The flower of all their vestal knighthood, knelt
In amorous homage — knelt — what else? — O ay
Knelt, and drew down from out his night-black hair
And mumbled that white hand whose ringed caress
Had wandered from her own King’s golden head,
And lost itself in darkness, till she cried —
I thought the great tower would crash down on both —
“Rise, my sweet King, and kiss me on the lips,
Thou art my King.” This lad, whose lightest word
Is mere white truth in simple nakedness,
Saw them embrace: he reddens, cannot speak,
So bashful, he! but all the maiden Saints,
The deathless mother-maidenhood of Heaven,
Cry out upon her. Up then, ride with me!
Talk not of shame! thou canst not, an thou would’st,
Do these more shame than these have done themselves.’
She lied with ease; but horror-stricken he,
Remembering that dark bower at Camelot,
Breathed in a dismal whisper ‘It is truth.’
Sunnily she smiled ‘And even in this lone wood,
Sweet lord, ye do right well to whisper this.
Fools prate, and perish traitors. Woods have tongues,
As walls have ears: but thou shalt go with me,
And we will speak at first exceeding low.
Meet is it the good King be not deceived.
See now, I set thee high on vantage ground,
From whence to watch the time, and eagle-like
Stoop at thy will on Lancelot and the Queen.’
She ceased; his evil spirit upon him leapt,
He ground his teeth together, sprang with a yell,
Tore from the branch, and cast on earth, the shield,
Drove his mailed heel athwart the royal crown,
Stampt all into defacement, hurled it from him
Among the forest weeds, and cursed the tale,
The told-of, and the teller.
That weird yell,
Unearthlier than all shriek of bird or beast,
Thrilled through the woods; and Balan lurking there
(His quest was unaccomplished) heard and thought
‘The scream of that Wood-devil I came to quell!’
Then nearing ‘Lo! he hath slain some brother-knight,
And tramples on the goodly shield to show
His loathing of our Order and the Queen.
My quest, meseems, is here. Or devil or man
Guard thou thine head.’ Sir Balin spake not word,
But snatched a sudden buckler from the Squire,
And vaulted on his horse, and so they crashed
In onset, and King Pellam’s holy spear,
Reputed to be red with sinless blood,
Redded at once with sinful, for the point
Across the maiden shield of Balan pricked
The hauberk to the flesh; and Balin’s horse
Was wearied to the death, and, when they clashed,
Rolling back upon Balin, crushed the man
Inward, and either fell, and swooned away.
Then to her Squire muttered the damsel ‘Fools!
This fellow hath wrought some foulness with his Queen:
Else never had he borne her crown, nor raved
And thus foamed over at a rival name:
But thou, Sir Chick, that scarce hast broken shell,
Art yet half-yolk, not even come to down —
Who never sawest Caerleon upon Usk —
And yet hast often pleaded for my love —
See what I see, be thou where I have been,
Or else Sir Chick — dismount and loose their casques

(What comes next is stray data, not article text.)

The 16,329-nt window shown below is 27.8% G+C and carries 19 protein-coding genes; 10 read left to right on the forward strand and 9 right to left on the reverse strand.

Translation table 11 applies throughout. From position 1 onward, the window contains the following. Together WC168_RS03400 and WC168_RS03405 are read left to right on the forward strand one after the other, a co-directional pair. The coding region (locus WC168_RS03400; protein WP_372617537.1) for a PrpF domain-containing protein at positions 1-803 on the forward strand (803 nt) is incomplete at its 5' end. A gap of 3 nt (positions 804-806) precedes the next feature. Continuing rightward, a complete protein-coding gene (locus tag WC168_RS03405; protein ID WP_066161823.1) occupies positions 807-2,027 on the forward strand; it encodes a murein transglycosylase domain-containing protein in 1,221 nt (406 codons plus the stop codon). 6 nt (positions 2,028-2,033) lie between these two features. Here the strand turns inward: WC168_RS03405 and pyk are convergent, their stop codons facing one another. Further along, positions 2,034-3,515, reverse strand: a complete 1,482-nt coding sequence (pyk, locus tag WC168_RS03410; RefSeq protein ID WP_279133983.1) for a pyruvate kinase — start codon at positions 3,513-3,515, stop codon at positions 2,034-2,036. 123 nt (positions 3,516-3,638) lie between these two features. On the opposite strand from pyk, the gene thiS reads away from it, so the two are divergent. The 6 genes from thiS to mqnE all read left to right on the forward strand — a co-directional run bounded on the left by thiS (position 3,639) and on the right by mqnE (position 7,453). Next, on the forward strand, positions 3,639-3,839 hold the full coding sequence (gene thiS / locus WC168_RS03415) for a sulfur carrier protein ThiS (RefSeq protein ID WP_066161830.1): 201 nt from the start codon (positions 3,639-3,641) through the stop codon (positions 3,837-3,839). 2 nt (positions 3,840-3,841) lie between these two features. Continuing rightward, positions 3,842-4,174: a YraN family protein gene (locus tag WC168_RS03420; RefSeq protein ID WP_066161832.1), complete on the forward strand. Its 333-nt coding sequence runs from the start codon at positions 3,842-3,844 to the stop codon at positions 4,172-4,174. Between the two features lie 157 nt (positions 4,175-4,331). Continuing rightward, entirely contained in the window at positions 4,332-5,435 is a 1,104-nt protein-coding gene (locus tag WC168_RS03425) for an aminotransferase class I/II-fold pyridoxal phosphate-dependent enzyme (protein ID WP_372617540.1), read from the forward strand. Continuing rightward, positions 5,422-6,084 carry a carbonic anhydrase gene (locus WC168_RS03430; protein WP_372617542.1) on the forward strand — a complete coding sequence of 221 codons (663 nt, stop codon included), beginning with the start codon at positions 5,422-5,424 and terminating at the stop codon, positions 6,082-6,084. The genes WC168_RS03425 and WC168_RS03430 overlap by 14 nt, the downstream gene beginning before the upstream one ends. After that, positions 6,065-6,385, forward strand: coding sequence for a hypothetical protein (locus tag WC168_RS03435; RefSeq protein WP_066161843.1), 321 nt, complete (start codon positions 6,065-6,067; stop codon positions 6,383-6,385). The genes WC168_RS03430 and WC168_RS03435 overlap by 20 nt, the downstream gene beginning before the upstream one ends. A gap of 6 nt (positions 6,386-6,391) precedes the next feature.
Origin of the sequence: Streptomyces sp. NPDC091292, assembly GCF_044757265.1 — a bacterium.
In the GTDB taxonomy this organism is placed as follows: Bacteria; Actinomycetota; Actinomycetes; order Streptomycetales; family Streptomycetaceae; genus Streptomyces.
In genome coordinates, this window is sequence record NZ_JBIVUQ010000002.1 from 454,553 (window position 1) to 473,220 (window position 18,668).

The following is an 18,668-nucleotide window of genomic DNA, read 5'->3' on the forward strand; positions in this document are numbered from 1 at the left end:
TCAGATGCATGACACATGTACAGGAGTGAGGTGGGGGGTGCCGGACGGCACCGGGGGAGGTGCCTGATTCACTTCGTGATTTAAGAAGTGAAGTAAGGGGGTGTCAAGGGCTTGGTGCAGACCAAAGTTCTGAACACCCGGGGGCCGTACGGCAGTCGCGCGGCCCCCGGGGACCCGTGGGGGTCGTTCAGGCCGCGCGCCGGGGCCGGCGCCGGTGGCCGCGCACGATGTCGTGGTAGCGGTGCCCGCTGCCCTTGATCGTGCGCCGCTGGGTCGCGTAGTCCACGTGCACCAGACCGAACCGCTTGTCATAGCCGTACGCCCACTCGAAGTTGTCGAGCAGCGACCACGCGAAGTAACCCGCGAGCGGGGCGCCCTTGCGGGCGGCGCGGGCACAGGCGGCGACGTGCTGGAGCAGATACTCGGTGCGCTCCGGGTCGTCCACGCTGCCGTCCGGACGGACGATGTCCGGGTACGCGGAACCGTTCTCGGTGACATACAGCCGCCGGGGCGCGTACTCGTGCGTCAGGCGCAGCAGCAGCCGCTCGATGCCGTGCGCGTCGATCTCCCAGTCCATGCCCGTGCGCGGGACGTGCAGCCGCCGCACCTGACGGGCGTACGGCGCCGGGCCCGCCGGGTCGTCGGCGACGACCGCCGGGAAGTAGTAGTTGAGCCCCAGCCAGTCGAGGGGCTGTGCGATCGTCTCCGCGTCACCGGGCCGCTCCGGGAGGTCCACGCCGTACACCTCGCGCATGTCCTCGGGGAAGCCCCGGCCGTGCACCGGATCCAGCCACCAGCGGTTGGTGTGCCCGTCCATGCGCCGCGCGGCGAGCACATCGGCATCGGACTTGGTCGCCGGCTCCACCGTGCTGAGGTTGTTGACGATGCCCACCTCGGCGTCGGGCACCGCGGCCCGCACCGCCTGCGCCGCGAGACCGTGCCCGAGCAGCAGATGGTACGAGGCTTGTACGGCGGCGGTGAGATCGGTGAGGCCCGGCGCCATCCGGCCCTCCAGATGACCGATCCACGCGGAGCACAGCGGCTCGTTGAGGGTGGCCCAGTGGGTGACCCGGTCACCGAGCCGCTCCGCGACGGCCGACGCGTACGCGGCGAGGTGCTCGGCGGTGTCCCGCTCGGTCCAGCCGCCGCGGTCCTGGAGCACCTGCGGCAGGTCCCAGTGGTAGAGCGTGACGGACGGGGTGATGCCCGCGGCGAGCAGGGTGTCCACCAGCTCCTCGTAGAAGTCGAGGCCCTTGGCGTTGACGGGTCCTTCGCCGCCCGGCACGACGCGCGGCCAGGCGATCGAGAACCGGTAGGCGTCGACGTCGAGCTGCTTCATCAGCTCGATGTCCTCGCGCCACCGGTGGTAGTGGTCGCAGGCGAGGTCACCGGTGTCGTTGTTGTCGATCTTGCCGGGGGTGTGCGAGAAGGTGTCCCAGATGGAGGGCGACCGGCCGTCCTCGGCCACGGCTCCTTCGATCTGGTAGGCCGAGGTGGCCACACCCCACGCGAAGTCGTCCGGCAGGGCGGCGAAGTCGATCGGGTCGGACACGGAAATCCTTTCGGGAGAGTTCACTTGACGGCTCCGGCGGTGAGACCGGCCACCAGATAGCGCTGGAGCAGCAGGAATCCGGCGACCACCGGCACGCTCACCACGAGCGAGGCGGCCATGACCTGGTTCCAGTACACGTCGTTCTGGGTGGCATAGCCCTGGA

I fain would know what manner of men they be.’
And when the Squire had loosed them, ‘Goodly! — look!
They might have cropt the myriad flower of May,
And butt each other here, like brainless bulls,
Dead for one heifer!
Then the gentle Squire
‘I hold them happy, so they died for love:
And, Vivien, though ye beat me like your dog,
I too could die, as now I live, for thee.’
‘Live on, Sir Boy,’ she cried. ‘I better prize
The living dog than the dead lion: away!
I cannot brook to gaze upon the dead.’
Then leapt her palfrey o’er the fallen oak,
And bounding forward ‘Leave them to the wolves.’
But when their foreheads felt the cooling air,
Balin first woke, and seeing that true face,
Familiar up from cradle-time, so wan,
Crawled slowly with low moans to where he lay,
And on his dying brother cast himself
Dying; and he lifted faint eyes; he felt
One near him; all at once they found the world,
Staring wild-wide; then with a childlike wail
And drawing down the dim disastrous brow
That o’er him hung, he kissed it, moaned and spake;
‘O Balin, Balin, I that fain had died
To save thy life, have brought thee to thy death.
Why had ye not the shield I knew? and why
Trampled ye thus on that which bare the Crown?’
Then Balin told him brokenly, and in gasps,
All that had chanced, and Balan moaned again.
‘Brother, I dwelt a day in Pellam’s hall:
This Garlon mocked me, but I heeded not.
And one said “Eat in peace! a liar is he,
And hates thee for the tribute!” this good knight
Told me, that twice a wanton damsel came,
And sought for Garlon at the castle-gates,
Whom Pellam drove away with holy heat.
I well believe this damsel, and the one
Who stood beside thee even now, the same.
“She dwells among the woods” he said “and meets
And dallies with him in the Mouth of Hell.”
Foul are their lives; foul are their lips; they lied.
Pure as our own true Mother is our Queen.”
‘O brother’ answered Balin ‘woe is me!
My madness all thy life has been thy doom,
Thy curse, and darkened all thy day; and now
The night has come. I scarce can see thee now.
Goodnight! for we shall never bid again
Goodmorrow — Dark my doom was here, and dark
It will be there. I see thee now no more.
I would not mine again should darken thine,
Goodnight, true brother.
Balan answered low
‘Goodnight, true brother here! goodmorrow there!
We two were born together, and we die
Together by one doom:’ and while he spoke
Closed his death-drowsing eyes, and slept the sleep
With Balin, either locked in either’s arm.